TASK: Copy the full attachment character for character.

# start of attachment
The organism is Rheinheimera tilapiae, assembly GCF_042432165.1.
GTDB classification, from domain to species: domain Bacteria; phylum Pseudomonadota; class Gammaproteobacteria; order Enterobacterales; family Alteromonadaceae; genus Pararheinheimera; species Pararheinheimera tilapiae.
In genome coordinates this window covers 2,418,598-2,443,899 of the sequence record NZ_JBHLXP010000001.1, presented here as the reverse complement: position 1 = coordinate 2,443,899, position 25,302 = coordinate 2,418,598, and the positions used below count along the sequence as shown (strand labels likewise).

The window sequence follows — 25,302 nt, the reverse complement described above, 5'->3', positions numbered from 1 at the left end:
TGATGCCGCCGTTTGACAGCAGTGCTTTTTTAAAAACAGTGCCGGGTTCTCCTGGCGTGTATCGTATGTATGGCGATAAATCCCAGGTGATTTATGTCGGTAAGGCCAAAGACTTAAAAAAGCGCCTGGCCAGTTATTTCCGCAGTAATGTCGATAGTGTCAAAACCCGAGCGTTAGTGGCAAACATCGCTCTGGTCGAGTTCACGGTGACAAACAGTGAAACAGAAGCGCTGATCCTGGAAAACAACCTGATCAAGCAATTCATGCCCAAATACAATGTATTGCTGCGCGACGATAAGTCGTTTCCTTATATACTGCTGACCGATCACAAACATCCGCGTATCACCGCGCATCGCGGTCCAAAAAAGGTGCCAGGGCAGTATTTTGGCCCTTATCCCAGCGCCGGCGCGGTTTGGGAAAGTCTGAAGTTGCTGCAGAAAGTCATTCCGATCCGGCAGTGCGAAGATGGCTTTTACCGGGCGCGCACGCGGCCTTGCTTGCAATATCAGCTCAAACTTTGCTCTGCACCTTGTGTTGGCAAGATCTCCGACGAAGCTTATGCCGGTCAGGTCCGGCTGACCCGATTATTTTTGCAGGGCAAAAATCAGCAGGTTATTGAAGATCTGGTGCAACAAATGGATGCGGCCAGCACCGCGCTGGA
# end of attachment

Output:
The organism is Rheinheimera tilapiae, assembly GCF_042432165.1.
GTDB classification, from domain to species: domain Bacteria; phylum Pseudomonadota; class Gammaproteobacteria; order Enterobacterales; family Alteromonadaceae; genus Pararheinheimera; species Pararheinheimera tilapiae.
In genome coordinates this window covers 2,418,598-2,443,899 of the sequence record NZ_JBHLXP010000001.1, presented here as the reverse complement: position 1 = coordinate 2,443,899, position 25,302 = coordinate 2,418,598, and the positions used below count along the sequence as shown (strand labels likewise).

The window sequence follows — 25,302 nt, the reverse complement described above, 5'->3', positions numbered from 1 at the left end:
TGATGCCGCCGTTTGACAGCAGTGCTTTTTTAAAAACAGTGCCGGGTTCTCCTGGCGTGTATCGTATGTATGGCGATAAATCCCAGGTGATTTATGTCGGTAAGGCCAAAGACTTAAAAAAGCGCCTGGCCAGTTATTTCCGCAGTAATGTCGATAGTGTCAAAACCCGAGCGTTAGTGGCAAACATCGCTCTGGTCGAGTTCACGGTGACAAACAGTGAAACAGAAGCGCTGATCCTGGAAAACAACCTGATCAAGCAATTCATGCCCAAATACAATGTATTGCTGCGCGACGATAAGTCGTTTCCTTATATACTGCTGACCGATCACAAACATCCGCGTATCACCGCGCATCGCGGTCCAAAAAAGGTGCCAGGGCAGTATTTTGGCCCTTATCCCAGCGCCGGCGCGGTTTGGGAAAGTCTGAAGTTGCTGCAGAAAGTCATTCCGATCCGGCAGTGCGAAGATGGCTTTTACCGGGCGCGCACGCGGCCTTGCTTGCAATATCAGCTCAAACTTTGCTCTGCACCTTGTGTTGGCAAGATCTCCGACGAAGCTTATGCCGGTCAGGTCCGGCTGACCCGATTATTTTTGCAGGGCAAAAATCAGCAGGTTATTGAAGATCTGGTGCAACAAATGGATGCGGCCAGCACCGCGCTGGA